I promised I’d write about last week. And so, before last week become two weeks ago, here are some ruminations on a week so thoroughly saturated with a restoration that I’d forgotten it’s important to ask for. I think, for the sake of touching on everything a bit, I’d like to chronicle that week in four particular movements. It’s really more like a journal entry than a blog for me, so that I don’t forget anything, but I’ve tried to highlight and refine the lessons I’m learning in hopes that they speak to your heart as well. If I were a good blogger I’d probably make this a series, publish each of the movements separately so that you don’t get overwhelmed and I don’t have to write anything else for the rest of the month, but this is my story, and i am evidently more of a novelist than a blogger, and somehow I think it all needs to be told together. so pull up a chair, brew some tea, and find the story that speaks to you. it was truly an incredible week.

movement I – remember your roots
“it’s Your breath in our lungs, so we pour out our praise to you only”

I am realizing more and more that there are two parts of my life that have been fundamentally shaping me for longer than I can remember. One of them is my deep-heart love of music. The other is my tumultuous journey to calling the Church my home and God’s people my family. Both have always been connected to a pursuit of beauty, truth, and community.

A lot of times, when I’m trying to encourage someone or to help them understand how I’m feeling, I’ll send them a song. There’s something about the emotional quality of music that transcends words or chord patterns or form or structure. Music is. That’s all there is to it. I’ve been aching for ages to see and hear songs rise up from the church that are written by musicians, not by praise bands with agendas or rockstars seeking performance highs, but the people who see the beauty and life and breath in music that is layered and complex and interesting and honest and through all of those things, deeply joyful. With the rise of sites like noisetrade, bandcamp, and kickstarter, this is finally coming to life. Music is no longer controlled by an industry – artists are able to connect directly with those who have ears to hear and create something together that brings joy to both of their hearts.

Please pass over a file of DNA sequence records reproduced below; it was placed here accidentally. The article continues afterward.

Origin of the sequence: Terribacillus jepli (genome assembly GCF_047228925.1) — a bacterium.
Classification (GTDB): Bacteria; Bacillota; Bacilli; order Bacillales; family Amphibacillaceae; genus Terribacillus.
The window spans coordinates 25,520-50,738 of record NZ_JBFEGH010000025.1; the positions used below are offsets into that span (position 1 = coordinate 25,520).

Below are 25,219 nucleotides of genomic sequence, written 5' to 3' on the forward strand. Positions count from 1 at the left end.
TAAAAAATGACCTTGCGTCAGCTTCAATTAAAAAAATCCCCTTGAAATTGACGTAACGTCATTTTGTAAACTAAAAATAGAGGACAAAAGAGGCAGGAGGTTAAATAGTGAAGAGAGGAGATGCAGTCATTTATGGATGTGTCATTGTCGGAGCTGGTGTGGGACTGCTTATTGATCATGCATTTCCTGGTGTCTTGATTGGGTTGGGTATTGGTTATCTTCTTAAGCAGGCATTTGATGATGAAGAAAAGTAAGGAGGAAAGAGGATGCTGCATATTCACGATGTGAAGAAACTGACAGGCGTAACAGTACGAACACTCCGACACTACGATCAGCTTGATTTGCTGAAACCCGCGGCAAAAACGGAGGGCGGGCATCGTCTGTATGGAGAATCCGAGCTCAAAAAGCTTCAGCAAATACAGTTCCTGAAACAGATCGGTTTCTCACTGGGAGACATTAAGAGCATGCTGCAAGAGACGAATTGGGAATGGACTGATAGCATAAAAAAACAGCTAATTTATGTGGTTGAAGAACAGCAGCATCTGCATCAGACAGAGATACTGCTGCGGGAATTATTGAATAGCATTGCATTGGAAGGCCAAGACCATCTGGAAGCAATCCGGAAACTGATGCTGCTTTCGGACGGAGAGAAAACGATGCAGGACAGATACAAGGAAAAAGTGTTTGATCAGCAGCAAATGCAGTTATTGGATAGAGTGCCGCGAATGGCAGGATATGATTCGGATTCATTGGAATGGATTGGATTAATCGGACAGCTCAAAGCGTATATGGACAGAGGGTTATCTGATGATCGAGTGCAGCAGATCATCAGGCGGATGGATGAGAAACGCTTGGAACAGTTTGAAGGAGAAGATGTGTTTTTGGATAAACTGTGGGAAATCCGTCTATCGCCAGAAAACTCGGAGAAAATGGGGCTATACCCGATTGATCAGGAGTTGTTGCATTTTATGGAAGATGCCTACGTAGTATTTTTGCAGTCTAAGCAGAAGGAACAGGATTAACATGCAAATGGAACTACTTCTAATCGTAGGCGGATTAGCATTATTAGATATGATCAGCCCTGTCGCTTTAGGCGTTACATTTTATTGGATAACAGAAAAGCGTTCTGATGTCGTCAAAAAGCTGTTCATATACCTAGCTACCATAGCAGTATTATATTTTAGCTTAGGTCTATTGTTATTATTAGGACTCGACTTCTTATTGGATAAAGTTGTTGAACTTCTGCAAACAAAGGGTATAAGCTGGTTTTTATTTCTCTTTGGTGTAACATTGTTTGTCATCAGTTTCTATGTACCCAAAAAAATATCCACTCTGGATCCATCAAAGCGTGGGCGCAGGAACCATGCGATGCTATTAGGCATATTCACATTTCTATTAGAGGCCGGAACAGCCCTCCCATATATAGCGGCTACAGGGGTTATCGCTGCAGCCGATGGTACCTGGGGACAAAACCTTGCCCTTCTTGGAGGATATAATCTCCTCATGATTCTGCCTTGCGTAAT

This last week, I was able to attend concerts of two artists who have a remarkable gift for calling me back to where I’m from. I’ve always had an uncanny love for live music, and these bands reminded me why that is a good. thing. (And why banjos are completely essential to any live performance.) These first guys, The Oh Hello’s ( their album is pay-what-you-can at http://theohhellos.com/ and you’d be doing yourself a huge disservice to not at least listen!) are intentionally independent and self produced. They do their own CD art, dye their own t-shirts, and are a beautiful model of radical community. Seeing this troupe of 11 young people playing a sold-out Bluebird show in their first-ever tour stop outside of their home state of Texas, the joy and love and passion were evident. They seemed so surprised and humbled that we were all so excited to see them, and their songs called us to worship with reverence and joy, honesty and love, in a chamber-folk style that far surpasses even the charms and talents of the famed Mumford quartet.
The second group, also playing their first shows outside of their home state this summer, are a trio of gents known as Judah and the Lion. We saw them for free at a church in Littleton, but they play with energy that rivals some of the best arena concerts I’ve seen. It’s Americana at it’s best, with banjo, mandolin, and guitar playfully intertwining, singing true, deep, and pure, straight to your soul as your foot can’t help but stomp and your hands can’t help but clap. Musicians like these, who are so willing to have a good chat with the audience after the show, who have the faith to put their music out for free on the internet, and who have the artistic integrity to create exactly as they are called to. These are the ones who give me hope, that someday our national imagination will be recaptured by the artists who understand how to sing to our souls.

Speaking of music. Last week I had the opportunity to worship with the body of Christ in five different communities. The youth camp outside of Colorado Springs, the hipster church in Denver, the student community gathering at the YMCA in Winter Park, the small and focused ministry of a sprawling megachurch in Highlands Ranch, and of course, my home church in Fort Collins. In the past I have attended such varied worship gatherings, but always with a critical eye. Were the people genuine, was the music well done, was the stage design attractive, did the speaker give me something to think about while I drove home? Such questions have their place, of course, but when you attend a family gathering, you shouldn’t be there to criticize your less-fashionable aunt or wonder why the sweet tea was brewed so much stronger than you like it. You should be rejoicing to simply be together again.